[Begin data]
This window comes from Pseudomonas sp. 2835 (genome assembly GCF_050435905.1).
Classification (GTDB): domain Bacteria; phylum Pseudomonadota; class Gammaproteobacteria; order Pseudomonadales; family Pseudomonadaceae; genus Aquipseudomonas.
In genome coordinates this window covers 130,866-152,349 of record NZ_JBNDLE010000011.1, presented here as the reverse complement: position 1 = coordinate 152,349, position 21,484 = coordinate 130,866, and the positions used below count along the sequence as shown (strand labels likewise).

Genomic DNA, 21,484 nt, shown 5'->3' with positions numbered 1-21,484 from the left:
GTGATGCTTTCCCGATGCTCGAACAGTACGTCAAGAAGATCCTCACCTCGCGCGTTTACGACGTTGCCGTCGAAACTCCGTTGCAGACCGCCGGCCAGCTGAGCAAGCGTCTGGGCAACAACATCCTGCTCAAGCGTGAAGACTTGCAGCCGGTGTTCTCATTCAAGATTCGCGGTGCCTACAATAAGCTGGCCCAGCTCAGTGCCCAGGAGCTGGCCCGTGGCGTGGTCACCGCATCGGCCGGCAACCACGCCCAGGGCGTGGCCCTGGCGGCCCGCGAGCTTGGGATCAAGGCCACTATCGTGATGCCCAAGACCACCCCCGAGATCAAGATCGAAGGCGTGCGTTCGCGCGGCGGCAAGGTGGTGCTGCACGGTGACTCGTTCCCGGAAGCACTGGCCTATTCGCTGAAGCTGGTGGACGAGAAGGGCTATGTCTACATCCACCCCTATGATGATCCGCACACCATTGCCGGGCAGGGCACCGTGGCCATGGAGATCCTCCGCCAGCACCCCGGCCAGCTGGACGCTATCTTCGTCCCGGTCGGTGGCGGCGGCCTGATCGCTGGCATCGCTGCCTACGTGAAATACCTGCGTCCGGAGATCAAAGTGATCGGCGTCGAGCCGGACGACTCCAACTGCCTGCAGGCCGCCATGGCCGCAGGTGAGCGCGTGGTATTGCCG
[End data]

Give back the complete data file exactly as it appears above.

This window comes from Pseudomonas sp. 2835 (genome assembly GCF_050435905.1).
Classification (GTDB): domain Bacteria; phylum Pseudomonadota; class Gammaproteobacteria; order Pseudomonadales; family Pseudomonadaceae; genus Aquipseudomonas.
In genome coordinates this window covers 130,866-152,349 of record NZ_JBNDLE010000011.1, presented here as the reverse complement: position 1 = coordinate 152,349, position 21,484 = coordinate 130,866, and the positions used below count along the sequence as shown (strand labels likewise).

Genomic DNA, 21,484 nt, shown 5'->3' with positions numbered 1-21,484 from the left:
GTGATGCTTTCCCGATGCTCGAACAGTACGTCAAGAAGATCCTCACCTCGCGCGTTTACGACGTTGCCGTCGAAACTCCGTTGCAGACCGCCGGCCAGCTGAGCAAGCGTCTGGGCAACAACATCCTGCTCAAGCGTGAAGACTTGCAGCCGGTGTTCTCATTCAAGATTCGCGGTGCCTACAATAAGCTGGCCCAGCTCAGTGCCCAGGAGCTGGCCCGTGGCGTGGTCACCGCATCGGCCGGCAACCACGCCCAGGGCGTGGCCCTGGCGGCCCGCGAGCTTGGGATCAAGGCCACTATCGTGATGCCCAAGACCACCCCCGAGATCAAGATCGAAGGCGTGCGTTCGCGCGGCGGCAAGGTGGTGCTGCACGGTGACTCGTTCCCGGAAGCACTGGCCTATTCGCTGAAGCTGGTGGACGAGAAGGGCTATGTCTACATCCACCCCTATGATGATCCGCACACCATTGCCGGGCAGGGCACCGTGGCCATGGAGATCCTCCGCCAGCACCCCGGCCAGCTGGACGCTATCTTCGTCCCGGTCGGTGGCGGCGGCCTGATCGCTGGCATCGCTGCCTACGTGAAATACCTGCGTCCGGAGATCAAAGTGATCGGCGTCGAGCCGGACGACTCCAACTGCCTGCAGGCCGCCATGGCCGCAGGTGAGCGCGTGGTATTGCCG